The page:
Internal Medicine Board Review Weekly Image Challenge: Holosystolic Murmur

Start out your Friday morning with an Internal Medicine board exam-style image question:


62-year-old Asian male with a history of coronary artery disease, hypertension, and hyperlipidemia presents with a chronic cough. The patient denies fevers, night sweats, or chills. On review of systems, he notes occasional chest pain that only lasts for a few minutes and occurs a couple of times a month. He drinks five shots of whiskey per day and has a 50 pack year history of smoking. Both of his parents died of myocardial infarctions, and his older brother underwent CABG last year. On physical exam, there is a 2/6 holosystolic murmur best heard at the apex. Based on his chest x-ray, what is the most likely cause of his symptoms?


ABIM Board Exam Cadiology Challenge - Holosystolic Murmur


A. Tuberculosis

B. Myocardial infarction

C. Pulmonary neoplasm

D. Sarcoidosis



Given the patient’s extensive smoking history, he is at high risk for a pulmonary neoplasm (C). Chest x-ray demonstrates a rounded hyperdensity overlying the first anterior rib in the right upper lung field. A non-contrast axial CT slice through the upper lobes of the lungs is provided below. Also note the emphysematous changes in the bilateral upper lobes on CT that are likely secondary to the patient’s long smoking history.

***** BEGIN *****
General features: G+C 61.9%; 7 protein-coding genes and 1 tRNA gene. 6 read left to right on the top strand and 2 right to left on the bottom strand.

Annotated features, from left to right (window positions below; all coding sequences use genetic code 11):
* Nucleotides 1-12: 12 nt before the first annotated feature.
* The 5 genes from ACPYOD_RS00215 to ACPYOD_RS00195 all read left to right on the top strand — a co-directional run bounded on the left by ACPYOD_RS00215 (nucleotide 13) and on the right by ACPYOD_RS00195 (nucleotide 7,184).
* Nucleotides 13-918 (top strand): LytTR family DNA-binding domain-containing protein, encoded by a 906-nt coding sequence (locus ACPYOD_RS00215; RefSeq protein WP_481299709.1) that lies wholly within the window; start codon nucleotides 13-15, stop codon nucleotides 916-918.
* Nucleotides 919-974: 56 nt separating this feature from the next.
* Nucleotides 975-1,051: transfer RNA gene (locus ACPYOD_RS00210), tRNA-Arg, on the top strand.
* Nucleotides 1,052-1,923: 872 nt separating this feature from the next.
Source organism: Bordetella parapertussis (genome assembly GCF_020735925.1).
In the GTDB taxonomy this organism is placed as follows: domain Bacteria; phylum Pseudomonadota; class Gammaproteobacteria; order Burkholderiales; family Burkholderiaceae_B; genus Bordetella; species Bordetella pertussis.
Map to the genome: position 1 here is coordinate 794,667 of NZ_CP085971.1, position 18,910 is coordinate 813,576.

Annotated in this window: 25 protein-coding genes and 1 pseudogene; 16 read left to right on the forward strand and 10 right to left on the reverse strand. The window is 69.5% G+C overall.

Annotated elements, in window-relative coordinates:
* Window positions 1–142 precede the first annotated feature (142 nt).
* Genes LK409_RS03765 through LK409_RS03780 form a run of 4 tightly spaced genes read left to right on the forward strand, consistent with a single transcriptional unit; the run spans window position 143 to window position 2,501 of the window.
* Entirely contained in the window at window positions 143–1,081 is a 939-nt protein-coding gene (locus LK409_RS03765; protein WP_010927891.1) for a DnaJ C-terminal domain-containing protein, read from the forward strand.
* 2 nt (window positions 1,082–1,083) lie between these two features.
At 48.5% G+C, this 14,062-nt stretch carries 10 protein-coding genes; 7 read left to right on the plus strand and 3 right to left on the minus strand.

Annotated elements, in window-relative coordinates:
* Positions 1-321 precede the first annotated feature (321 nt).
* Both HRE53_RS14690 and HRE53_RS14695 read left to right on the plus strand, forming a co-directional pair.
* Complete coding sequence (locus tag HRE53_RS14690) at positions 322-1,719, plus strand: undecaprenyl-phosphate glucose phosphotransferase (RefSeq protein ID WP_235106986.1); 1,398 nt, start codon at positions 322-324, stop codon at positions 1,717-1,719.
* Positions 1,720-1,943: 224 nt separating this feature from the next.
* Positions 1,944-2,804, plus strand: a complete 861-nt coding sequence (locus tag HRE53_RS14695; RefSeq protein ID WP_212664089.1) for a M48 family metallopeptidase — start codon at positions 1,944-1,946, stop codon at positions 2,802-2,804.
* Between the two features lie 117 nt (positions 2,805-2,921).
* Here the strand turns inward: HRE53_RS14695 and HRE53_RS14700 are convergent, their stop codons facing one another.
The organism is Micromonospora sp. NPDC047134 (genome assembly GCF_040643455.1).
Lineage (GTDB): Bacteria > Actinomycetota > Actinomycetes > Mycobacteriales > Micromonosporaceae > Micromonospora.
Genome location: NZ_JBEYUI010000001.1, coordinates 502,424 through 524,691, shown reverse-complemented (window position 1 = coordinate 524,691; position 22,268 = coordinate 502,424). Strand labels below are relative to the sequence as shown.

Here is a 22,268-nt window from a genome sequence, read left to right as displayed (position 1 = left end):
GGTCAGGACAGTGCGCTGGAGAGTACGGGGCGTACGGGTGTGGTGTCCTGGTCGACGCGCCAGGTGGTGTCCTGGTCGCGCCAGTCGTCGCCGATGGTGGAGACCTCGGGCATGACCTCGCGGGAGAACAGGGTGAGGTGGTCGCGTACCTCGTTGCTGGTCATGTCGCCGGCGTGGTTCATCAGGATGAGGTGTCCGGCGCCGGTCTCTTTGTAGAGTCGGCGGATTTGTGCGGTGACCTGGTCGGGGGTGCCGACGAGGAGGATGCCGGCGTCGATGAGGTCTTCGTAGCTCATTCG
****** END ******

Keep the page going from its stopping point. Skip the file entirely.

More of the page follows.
IM Boards Practice Question - CT Challenge


Explanation of incorrect answers:

Although primary tuberculosis (A) has a predilection for the apices, the patient’s lack of systemic symptoms makes tuberculosis less likely. Additionally, primary tuberculosis usually affects younger patients.


The patient has extensive personal and familial risk factors for myocardial infarction (B), however, his chief complaint would be a highly unusual presentation for myocardial infarction. Additionally, his chest x-ray offers no evidence of acute heart strain, and his cardiac murmur is likely chronic in nature.


The patient’s age makes sarcoidosis (D) unlikely. Sarcoid can be seen on chest x-ray, often manifesting as multiple pulmonary nodules and/or hilar lymphadenopathy.


You can see all the previous ABIM Exam image of the week blog posts at the Knowmedge Blog. You can find also additional topics and questions directly from the Knowmedge Internal Medicine ABIM Board Exam Review Questions QVault.

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